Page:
Condominium Capital Contributions in Jeopardy

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Micheve v. Wyndham Place at Freehold Condominium Association

The Appellate Court recently struck down an associations ability to raise monies through a capital contribution paid at closing by the seller(Micheve v. Wyndham Place at Freehold Condominium Association).

This particular Board adopted its capital contribution by way of a Board resolution. In ruling that the capital contribution was discriminatory, the Court stated that the resolution violated the New Jersey Condominium Statute, and the association's own Master deed and By-Laws.

Associations are urged to discuss this issue with its counsel, particularly if the association charges a capital contribution by an adopted resolution.

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Comments (6) Read through and enter the discussion with the form at the end
Michele Kupilik - January 6, 2006 1:29 PM

Does this mean that owners are entitled to the dues that were paid at settlement to the Board Association (one time fee) even if it goes back past 10 years?

Jim - February 2, 2006 10:34 AM

Good question. I closed in October 2005. My wife and I paid about $750.00 in a Capitol Contribution closing fee to the Association. Are we talking about the same as in this judgement?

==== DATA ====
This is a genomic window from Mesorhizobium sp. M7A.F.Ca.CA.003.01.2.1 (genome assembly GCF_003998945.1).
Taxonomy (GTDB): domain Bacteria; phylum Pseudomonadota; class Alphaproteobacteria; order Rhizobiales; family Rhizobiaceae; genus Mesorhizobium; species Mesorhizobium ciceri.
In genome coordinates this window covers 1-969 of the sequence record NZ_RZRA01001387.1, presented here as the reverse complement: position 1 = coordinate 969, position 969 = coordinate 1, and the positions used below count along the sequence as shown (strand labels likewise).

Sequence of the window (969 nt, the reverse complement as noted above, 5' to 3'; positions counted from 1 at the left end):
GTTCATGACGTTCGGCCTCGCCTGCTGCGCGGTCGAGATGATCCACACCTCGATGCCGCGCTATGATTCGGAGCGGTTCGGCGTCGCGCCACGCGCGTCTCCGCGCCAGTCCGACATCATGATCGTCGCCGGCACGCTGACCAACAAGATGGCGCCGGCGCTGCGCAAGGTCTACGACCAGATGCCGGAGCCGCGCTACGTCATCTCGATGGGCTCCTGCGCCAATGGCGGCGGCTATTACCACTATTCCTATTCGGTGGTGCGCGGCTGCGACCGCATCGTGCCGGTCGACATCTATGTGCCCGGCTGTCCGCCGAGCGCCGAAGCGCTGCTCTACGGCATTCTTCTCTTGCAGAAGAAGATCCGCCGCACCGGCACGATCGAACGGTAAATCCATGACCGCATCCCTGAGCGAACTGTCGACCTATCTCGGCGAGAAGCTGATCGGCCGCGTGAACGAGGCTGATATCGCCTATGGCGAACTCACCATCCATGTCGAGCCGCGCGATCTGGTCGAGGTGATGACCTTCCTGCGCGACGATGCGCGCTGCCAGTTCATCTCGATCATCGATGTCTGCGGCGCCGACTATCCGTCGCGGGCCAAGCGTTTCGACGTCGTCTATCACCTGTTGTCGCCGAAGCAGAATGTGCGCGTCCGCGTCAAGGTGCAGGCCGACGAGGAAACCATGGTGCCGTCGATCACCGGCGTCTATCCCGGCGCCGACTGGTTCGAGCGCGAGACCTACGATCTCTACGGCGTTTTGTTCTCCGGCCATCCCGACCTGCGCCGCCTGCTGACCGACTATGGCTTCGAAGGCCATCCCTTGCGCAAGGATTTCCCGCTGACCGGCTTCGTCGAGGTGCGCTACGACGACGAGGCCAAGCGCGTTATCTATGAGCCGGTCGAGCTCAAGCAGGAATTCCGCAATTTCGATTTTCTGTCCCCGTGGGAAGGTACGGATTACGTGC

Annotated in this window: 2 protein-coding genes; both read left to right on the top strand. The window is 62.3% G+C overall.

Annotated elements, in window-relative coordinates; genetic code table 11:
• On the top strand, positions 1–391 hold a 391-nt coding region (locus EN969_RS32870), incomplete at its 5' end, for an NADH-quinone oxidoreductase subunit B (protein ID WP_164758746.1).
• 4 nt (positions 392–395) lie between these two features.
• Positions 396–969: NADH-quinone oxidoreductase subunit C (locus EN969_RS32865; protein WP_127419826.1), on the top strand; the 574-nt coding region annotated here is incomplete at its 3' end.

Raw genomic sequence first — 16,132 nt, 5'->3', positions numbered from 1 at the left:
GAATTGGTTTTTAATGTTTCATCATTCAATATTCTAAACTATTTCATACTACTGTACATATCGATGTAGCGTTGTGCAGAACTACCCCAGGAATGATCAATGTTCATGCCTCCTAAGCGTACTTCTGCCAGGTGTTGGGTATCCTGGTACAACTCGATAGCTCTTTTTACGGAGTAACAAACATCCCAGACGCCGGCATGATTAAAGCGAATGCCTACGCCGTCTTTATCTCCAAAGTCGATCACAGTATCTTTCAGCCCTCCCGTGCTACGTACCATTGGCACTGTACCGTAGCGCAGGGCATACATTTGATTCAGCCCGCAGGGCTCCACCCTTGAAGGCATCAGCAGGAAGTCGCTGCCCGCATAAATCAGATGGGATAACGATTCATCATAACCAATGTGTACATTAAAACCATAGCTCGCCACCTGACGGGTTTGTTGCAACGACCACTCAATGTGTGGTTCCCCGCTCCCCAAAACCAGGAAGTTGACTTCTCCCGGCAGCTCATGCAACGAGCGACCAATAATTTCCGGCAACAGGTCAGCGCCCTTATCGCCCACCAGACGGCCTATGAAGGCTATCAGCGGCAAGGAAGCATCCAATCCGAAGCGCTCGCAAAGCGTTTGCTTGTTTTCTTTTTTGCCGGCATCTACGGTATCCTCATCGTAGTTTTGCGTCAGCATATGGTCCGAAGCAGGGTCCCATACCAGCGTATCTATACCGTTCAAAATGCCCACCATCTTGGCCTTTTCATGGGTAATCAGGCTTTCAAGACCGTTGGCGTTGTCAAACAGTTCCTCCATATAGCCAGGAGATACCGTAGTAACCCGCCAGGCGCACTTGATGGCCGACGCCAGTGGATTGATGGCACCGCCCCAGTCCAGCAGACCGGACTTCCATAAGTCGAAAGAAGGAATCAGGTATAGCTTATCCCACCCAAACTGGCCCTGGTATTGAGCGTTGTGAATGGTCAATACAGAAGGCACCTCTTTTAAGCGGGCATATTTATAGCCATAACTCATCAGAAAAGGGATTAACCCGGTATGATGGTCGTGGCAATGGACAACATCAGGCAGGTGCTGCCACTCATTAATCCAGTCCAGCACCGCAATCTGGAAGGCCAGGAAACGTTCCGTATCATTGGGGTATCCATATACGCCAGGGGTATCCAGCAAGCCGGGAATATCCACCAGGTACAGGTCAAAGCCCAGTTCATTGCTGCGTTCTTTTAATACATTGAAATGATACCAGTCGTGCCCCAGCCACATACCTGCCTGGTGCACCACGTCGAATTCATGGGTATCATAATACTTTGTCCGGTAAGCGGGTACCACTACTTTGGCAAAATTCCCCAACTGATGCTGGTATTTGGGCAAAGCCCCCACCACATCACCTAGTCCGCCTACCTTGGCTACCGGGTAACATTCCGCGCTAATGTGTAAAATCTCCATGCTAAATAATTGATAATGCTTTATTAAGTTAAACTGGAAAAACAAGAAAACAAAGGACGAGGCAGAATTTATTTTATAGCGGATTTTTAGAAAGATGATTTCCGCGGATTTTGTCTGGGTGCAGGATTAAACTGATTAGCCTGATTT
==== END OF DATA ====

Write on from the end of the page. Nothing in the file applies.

John Viscuso - February 8, 2006 11:13 AM

Can a community association's board legally make a resolution that issues on fee on homeowners SELLING their units, and use that fee for their capital reserve?

Chris Florio - February 13, 2006 1:57 PM

Thank you for your comment.

Based on the Micheve case, associations should no longer be collecting capital contributions by resolution upon a sale. I feel the same would apply if monies are sought from the Seller based on the sale.

A. Christopher Florio, Esq.

NIck - November 25, 2006 12:54 PM

I found this page on google because we are purchasing a townhouse and wanted to know if this still holds true. The agent tells us we must pay a capital contribution as a buyer.

Thanks for any update on this.

Chris Florio - December 7, 2006 3:37 PM

They are required to be paid, and the association can enforce it, if it is a requirement set forth in the governing documents. For example, most capital contributions requirements are set forth in the Master Deed or Declaration, depending on the unit being a condominium or within a homeowner association. The Micheve case dealt with a condominium so the jury is still out on its ramifications with a homeowner association, but the thought process would still be the same.

Assuming you have counsel closing the deal, sounds like he/she should confirm what the governing documents say and then advise you.

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